Len Brown urges Govt to curb salary increases for local body members

Auckland mayor Len Brown and other local politicians have called for their pay to be reined in by the Government.

Extending pay reforms to include elected representatives in local government has drawn support from Mr Brown, deputy mayor Penny Hulse and right-leaning councillors Dick Quax and Cameron Brewer.

Prime Minister John Key has announced urgent legislation to peg MPs' pay to the average public sector pay increase for the previous year - meaning a yet-to-be-determined rise of between 1 and 2 per cent this year.

The overhaul will only affect MPs' pay, despite the Remuneration Authority setting other public sector pay rates.


But Mr Brown and Ms Hulse have confirmed to the Herald support for the review being extended to cover local body representatives.

"At a time we are trying to keep average rates increases as close to the rate of inflation as possible, this makes absolute sense," Mr Brown said.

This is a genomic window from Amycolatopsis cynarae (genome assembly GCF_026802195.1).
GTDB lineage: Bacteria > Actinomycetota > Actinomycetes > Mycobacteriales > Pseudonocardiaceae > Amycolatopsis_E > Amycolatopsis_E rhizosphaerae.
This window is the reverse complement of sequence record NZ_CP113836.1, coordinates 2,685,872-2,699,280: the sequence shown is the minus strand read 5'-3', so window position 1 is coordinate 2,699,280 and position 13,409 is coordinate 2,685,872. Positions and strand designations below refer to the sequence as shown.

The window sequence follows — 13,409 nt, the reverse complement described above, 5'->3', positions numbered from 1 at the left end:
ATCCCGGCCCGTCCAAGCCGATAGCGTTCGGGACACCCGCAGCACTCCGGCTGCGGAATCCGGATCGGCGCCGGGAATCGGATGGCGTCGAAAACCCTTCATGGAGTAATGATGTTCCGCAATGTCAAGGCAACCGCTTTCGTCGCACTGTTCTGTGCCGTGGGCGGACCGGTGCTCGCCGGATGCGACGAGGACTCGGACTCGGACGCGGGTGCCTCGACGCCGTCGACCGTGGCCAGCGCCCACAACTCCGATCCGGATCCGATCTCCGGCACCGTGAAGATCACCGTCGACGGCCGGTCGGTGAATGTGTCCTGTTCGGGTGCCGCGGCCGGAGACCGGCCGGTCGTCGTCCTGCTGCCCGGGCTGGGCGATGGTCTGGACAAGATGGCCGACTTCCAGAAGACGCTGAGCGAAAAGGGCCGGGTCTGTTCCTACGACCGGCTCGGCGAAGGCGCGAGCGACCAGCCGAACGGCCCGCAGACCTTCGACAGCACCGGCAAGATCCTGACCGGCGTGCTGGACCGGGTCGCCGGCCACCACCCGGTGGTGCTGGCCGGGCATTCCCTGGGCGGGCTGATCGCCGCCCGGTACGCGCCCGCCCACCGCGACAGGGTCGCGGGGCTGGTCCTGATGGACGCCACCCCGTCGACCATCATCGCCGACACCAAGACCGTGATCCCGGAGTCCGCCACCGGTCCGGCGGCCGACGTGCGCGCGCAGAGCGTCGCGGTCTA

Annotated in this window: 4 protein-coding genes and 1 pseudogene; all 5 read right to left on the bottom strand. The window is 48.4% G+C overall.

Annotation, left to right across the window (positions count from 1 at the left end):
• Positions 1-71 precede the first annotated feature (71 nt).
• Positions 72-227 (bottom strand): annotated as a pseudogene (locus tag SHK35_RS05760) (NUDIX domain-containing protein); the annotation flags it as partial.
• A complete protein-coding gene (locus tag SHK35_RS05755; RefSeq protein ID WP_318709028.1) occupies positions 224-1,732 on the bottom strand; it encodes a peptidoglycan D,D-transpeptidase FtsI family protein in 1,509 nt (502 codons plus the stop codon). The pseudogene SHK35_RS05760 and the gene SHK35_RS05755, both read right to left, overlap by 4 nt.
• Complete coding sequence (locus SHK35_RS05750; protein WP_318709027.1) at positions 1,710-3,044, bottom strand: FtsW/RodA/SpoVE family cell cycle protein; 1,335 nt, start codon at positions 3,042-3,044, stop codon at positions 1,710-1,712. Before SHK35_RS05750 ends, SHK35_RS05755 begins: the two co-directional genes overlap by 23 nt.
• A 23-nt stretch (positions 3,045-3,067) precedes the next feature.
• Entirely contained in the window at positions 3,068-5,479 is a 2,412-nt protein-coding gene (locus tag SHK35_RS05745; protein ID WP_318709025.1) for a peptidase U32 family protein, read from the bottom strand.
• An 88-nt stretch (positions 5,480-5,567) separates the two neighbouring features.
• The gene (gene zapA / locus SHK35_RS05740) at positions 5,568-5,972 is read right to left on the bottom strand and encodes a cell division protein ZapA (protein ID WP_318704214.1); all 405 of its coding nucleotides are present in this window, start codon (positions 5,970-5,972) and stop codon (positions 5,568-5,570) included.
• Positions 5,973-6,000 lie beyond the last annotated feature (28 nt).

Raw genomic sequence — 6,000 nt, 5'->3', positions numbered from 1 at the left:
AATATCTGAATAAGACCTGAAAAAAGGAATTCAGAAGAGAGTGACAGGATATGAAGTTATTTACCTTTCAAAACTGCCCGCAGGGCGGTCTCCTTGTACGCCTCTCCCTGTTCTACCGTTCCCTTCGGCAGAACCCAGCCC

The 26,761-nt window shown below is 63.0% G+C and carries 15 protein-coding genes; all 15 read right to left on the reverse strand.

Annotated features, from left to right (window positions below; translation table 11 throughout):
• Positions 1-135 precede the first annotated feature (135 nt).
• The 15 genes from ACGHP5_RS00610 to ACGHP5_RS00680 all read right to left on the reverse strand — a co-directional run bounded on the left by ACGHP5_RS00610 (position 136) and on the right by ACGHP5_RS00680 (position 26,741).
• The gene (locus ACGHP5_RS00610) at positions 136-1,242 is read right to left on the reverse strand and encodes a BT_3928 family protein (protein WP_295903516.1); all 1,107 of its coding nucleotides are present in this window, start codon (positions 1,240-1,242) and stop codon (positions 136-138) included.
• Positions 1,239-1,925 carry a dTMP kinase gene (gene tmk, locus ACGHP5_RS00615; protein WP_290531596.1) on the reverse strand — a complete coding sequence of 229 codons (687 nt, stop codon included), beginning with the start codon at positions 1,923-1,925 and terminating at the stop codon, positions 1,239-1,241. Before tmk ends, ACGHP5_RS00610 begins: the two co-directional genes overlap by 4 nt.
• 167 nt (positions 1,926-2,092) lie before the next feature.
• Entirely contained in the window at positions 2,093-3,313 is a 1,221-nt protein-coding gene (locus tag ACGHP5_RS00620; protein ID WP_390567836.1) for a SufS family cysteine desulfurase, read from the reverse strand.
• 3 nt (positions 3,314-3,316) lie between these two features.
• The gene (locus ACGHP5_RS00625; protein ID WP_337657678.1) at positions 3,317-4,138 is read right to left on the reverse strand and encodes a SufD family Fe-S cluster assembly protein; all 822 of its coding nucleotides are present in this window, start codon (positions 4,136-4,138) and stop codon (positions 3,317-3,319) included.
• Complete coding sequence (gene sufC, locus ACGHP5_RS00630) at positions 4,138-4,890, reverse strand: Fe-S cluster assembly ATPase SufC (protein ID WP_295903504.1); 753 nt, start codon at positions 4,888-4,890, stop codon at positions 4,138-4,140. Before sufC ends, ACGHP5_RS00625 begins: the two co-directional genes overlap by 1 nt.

The mayor received a pay rise of 3.4 per cent last year to take his salary to $259,500. Councillors had a 3.3 per cent bump to $101,900.

The consumers price index rose 1.5 per cent over that time.

The Remuneration Authority will in June announce how much those salaries will increase from July this year. Its decision to raise MPs' pay by 5.5 per cent - 3.5 per cent once a reduction in travel entitlement is factored in - set off anger when announced last week.

Mr Key, who said he was disappointed with the decision, will change the law to remove the authority's discretion when setting MPs' pay.

The sole criterion will be the average public sector pay increase for the previous year.

Yesterday a spokesman for Mr Key said the Government had no intention at this stage of widening the law change.


However, Howick councillor Dick Quax said he encouraged that decision to be reconsidered.

"I can't speak for other councillors, but Auckland councillors are pretty well paid for the job that they do."

Wellington mayor Celia Wade-Brown said she was keeping an open mind on the remuneration issue. "I am interested in a fair system, and one that works nationwide," the mayor said.